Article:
A ver, so… yo por andar de mitotero ¡mira nada más de lo que me enteré!
Mitotero, the only word in that sentence that stood out to me. Mostly in telenovelas and variety shows is where I’ve heard it before since at our house metiche and chismoso were much more common. And apparently there are a couple of different definitions of what exactly mitotero means.
El Urban Dictionary says – being up, or getting mixed up, in business or information that has no relationship to you whatsoever. Being up in the mix where you DON’T belong. Prying into the affairs and business of others.
tuBabel says – chismoso, comunicativo.
While La Real Academia Española offers the following definition – 1. adj. Am. Que hace mitotes (‖ melindres). 2. adj. Am. Bullanguero, amigo de diversiones. 3. adj. Méx. Que hace mitotes (‖ pendencias).
Though the best explanation, I believe, is in a picture. I hope mine in this post does a good enough job of illustrating the word mitotero.
Ha! Love it! I use to hear that word growing up all the time. It’s like being a snitch right?
You got it! Being nosy, chismoso, and bien metiche… o sea, me! Lol
Mitotero! Now that’s a word you hear a lot at my house. Usually my kiddies telling my youngest, “No seas mitotero!” As in, “Don’t be a tattletale!”
Pero un buen mitote, now that’s juicy gossip. 🙂
Love the pics!
Hahaha, Leslie! I wish we used that word more around here. It’s such a great one 🙂
Mitotero para mi es hacer algo de la nada, escandaloso, exagerado. Every time someone got hurt and scream, cry and totally overreact, my lovely abuelita said: ¡No te pasó nada, no seas mitotero! 😀
Hey, I’ve heard that version too, Judy! Thanks for the reminder 🙂
Judy has by far the true meaning of ‘mitotero’. Juan of Words you are wrong!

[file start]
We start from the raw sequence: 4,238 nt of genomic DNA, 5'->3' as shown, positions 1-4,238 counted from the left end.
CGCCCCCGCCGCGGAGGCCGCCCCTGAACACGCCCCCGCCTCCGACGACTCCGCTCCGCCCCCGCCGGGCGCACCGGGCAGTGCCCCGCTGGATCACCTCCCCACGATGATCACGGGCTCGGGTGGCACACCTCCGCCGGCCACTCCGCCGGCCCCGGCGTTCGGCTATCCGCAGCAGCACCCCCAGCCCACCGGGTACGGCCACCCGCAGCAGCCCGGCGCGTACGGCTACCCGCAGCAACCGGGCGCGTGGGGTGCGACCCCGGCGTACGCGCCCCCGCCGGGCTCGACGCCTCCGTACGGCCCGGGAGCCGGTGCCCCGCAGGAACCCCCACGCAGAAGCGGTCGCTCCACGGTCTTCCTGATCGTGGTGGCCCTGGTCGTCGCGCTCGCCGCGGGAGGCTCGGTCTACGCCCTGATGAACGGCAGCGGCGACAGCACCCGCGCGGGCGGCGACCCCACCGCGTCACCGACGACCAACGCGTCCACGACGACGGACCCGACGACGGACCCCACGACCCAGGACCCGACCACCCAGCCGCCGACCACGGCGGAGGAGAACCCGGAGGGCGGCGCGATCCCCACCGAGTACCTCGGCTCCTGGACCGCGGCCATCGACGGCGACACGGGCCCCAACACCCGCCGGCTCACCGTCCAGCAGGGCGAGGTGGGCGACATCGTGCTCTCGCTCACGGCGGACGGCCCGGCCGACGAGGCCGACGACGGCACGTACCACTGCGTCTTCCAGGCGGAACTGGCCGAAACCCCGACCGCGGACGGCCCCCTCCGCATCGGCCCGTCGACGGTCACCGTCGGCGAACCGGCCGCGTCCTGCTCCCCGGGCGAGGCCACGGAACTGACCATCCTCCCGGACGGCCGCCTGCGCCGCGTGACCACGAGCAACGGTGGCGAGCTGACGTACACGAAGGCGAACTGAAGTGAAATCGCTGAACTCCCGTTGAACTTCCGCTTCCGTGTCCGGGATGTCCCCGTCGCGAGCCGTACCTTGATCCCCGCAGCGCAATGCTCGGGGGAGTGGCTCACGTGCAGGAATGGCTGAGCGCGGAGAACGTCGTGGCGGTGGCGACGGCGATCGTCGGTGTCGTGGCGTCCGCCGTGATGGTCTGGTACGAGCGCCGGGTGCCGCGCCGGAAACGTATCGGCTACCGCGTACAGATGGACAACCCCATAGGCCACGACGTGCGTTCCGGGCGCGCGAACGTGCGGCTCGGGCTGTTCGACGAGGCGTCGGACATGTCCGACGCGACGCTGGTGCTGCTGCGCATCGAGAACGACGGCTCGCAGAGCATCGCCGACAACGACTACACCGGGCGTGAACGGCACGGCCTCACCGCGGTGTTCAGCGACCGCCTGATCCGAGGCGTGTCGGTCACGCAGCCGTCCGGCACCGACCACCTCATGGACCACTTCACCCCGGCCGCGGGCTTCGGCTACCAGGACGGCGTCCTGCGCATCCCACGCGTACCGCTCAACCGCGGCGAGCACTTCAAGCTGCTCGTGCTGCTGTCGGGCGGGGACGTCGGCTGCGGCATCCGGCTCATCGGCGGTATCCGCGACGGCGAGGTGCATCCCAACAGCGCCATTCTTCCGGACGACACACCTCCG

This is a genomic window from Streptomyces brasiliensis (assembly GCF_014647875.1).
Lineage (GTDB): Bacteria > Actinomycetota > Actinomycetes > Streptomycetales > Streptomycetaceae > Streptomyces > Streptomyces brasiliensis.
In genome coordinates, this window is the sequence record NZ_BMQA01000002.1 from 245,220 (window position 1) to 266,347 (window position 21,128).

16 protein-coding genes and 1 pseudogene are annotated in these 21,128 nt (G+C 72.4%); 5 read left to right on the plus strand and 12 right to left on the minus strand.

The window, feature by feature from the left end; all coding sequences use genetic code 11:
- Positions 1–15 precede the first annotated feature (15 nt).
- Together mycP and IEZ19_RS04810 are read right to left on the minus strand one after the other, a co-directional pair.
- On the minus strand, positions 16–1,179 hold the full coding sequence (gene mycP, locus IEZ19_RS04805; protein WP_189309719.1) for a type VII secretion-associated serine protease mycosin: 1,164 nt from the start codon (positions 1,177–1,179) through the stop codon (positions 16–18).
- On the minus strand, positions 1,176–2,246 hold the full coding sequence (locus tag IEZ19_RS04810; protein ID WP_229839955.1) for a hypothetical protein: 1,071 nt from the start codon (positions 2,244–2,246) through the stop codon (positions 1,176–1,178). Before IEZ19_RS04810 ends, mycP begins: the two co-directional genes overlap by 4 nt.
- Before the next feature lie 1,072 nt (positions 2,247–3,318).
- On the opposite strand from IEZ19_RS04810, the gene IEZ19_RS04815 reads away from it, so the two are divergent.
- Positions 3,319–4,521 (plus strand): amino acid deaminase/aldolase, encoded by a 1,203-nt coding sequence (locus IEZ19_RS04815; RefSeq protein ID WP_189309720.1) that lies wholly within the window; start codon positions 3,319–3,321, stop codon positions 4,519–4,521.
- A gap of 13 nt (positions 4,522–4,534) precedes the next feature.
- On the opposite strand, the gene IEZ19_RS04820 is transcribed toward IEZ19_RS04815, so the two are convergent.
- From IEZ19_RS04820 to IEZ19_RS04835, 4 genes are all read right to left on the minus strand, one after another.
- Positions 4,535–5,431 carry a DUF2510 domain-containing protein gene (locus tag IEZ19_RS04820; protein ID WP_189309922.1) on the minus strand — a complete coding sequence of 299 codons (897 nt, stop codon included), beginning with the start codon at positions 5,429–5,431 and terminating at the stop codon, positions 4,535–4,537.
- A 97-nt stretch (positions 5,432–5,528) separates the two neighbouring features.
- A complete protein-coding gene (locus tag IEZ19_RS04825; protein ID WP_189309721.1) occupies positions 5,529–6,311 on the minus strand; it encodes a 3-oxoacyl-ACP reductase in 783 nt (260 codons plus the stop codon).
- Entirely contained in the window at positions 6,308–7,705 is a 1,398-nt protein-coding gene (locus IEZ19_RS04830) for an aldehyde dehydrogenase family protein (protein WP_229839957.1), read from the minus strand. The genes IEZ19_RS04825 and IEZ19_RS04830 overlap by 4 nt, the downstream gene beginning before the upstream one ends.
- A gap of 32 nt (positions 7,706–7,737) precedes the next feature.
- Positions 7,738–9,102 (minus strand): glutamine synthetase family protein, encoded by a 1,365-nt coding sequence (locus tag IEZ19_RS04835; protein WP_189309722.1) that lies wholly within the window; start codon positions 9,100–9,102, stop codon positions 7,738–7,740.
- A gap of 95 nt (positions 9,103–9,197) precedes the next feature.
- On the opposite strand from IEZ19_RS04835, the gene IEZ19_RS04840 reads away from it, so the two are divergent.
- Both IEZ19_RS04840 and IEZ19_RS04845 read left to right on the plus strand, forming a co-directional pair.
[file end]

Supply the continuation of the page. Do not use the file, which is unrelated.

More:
Interesting. I always use “chismoso” and have never heard “mitotero” before. I think you need to add a picture tho–you need the one where you’re telling someone the ill-gotten info, no?
laprofe, creo q tienes toda la razon… that picture is still missing & often is the best moment in the chisme, lol
Funny that I came across your blog post today when I was showing students how to look up unusual or unfamilar words. How cool is that!?!
The word mitoteros is used by Luis Valdez in his 1968 Acto “La Conquista de Mexico” that he wrote for El Teatro Campesino de Aztlan. I had to look it up when I first read the play way back in the 90s when I first started studying Chicano lit. Here’s the quote:
MOCTEZUMA: Como que parate? Todavia est.in aqui? Indios huevones, mitoteros! jPintense! Pero aqui los quiero el primero del mes con la renta. jLlrguense!
PIEDRA: And so Moctezuma was a powerful prince.
Here’s a link to the copy of the play that I scanned for use in my teaching! https://drive.google.com/file/d/1e_offWPXAbsNsdYjo-uQWm2a2K2UOubf/view?usp=sharing (I used it in a small Chicano lit unit this week at my present school. 4/27/21)